The Virtual Channel “sidecar” shows grouping, where the group controls affect all grouped modules simultaneously. The Virtual MixBuss plug-in is toward the left.
Emulations for “in the box” mixing
There’s a lot of controversy about mixing in the box, digital summing, and whether analog consoles give a mix more “life.” Actually, there’s nothing wrong with digital summing; it’s accurate and predictable. But analog consoles have idiosyncrasies and nonlinearities that digital doesn’t . . . but which digital can theoretically reproduce, given the right algorithms.
VCC includes two plug-ins, the Virtual Channel for insertion into individual channels, and the Virtual MixBuss for buses. Each offers four different console models (SSL 4000G, Neve 8048, API, and Trident 80B). The only editable parameters (aside from some global settings in Preferences, like “drift”) are Input and Drive on the channels, and Drive on the bus. Note this has nothing to do with console processors like EQ or dynamics; VCC is solely about emulating a mixer’s quantifiable analog characteristics.
VCC has two extremely cool features. With channel grouping (eight groups total), adjusting one channel makes the same adjustment in other channels. Also, you can “decouple” the modules, so you could have a drum group going through the SSL and background vocals through the Trident—or mix and match bus/ channel characteristics.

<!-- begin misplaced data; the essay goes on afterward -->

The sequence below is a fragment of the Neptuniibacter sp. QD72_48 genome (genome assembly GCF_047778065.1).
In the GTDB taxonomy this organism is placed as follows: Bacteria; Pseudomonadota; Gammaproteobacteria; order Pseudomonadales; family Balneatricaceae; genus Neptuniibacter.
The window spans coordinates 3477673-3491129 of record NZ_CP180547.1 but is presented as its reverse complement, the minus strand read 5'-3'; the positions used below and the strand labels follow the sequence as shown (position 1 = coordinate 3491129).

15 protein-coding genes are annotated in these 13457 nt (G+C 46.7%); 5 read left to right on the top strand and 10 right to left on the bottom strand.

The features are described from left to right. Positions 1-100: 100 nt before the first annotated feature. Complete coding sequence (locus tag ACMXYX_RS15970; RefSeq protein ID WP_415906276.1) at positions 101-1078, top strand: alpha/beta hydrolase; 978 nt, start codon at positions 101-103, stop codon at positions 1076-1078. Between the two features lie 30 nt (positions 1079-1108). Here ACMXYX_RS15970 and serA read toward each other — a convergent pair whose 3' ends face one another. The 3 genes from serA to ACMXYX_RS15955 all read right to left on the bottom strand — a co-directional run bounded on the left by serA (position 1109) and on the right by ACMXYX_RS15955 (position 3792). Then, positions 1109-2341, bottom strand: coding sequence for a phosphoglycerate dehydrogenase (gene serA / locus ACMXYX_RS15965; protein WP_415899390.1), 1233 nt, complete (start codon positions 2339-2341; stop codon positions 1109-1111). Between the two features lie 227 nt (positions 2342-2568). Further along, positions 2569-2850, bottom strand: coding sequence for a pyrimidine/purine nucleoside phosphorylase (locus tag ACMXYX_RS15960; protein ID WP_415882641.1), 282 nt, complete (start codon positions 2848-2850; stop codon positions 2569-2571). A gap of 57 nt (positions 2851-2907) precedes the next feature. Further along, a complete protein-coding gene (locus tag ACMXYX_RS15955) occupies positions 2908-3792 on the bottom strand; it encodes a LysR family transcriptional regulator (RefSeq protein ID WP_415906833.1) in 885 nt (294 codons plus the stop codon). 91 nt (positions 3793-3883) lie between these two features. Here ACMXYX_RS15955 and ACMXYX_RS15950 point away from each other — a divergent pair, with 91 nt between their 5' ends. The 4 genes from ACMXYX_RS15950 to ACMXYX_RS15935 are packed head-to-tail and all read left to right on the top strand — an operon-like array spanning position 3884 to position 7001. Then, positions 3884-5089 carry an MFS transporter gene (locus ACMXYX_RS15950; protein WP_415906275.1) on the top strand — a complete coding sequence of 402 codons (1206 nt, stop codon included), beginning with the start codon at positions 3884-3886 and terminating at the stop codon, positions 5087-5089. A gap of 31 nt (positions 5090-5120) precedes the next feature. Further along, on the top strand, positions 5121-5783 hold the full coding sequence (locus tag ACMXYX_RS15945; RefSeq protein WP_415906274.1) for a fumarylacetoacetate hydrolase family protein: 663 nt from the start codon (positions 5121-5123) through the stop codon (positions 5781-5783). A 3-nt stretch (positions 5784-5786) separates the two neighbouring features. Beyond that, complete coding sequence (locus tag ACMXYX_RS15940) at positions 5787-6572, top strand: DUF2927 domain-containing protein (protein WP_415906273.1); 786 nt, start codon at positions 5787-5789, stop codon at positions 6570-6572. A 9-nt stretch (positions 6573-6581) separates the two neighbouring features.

Do the models sound like the consoles they emulate? Haul them into my studio, give me three months, and I’ll get back to you. The real questions are, can they give your mixes more life, or make it easier to get a good mix.
For any given channel, the effect is subtle, and the differences among models are subtle as well. VCC comes into its own cumulatively, as you add Virtual Channels to multiple tracks. I loaded VCC into a Sonar X1 project because it has a global effects bypass control; being able to do this kind of A/B test definitely highlighted the differences, which are very much like what analog fans claim—a better soundstage, more definition, and an undefinable “sweeter” sound.
I approached VCC with skepticism, because I’ve been able to get good mixes with analog and digital gear—I don’t have an analog fetish, nor do I think that digital is perfect. But after extensive listening tests, there’s no doubt that Slate is on to something. The difference isn’t earth-shattering, but VCC gives that extra 7% that can push a mix up to the next level—perhaps more importantly, it does so effortlessly. You can wrestle vaguely similar results with a fistful of conventional processors, but VCC makes the process painless—and the price is right.
SLATE DIGITAL VIRTUAL CONSOLE COLLECTION $249.99 (ILOK 2 REQUIRED) WINDOWS VST, MAC VST/AU/RTAS
STRENGTHS: Really does enhance “in the box” mixes. Four console emulations. Separate plug-ins for channels and buses. Grouping allows treating individual modules as an integrated mixer.
LIMITATIONS: iLok2 required. No RTAS version for Windows (yet).
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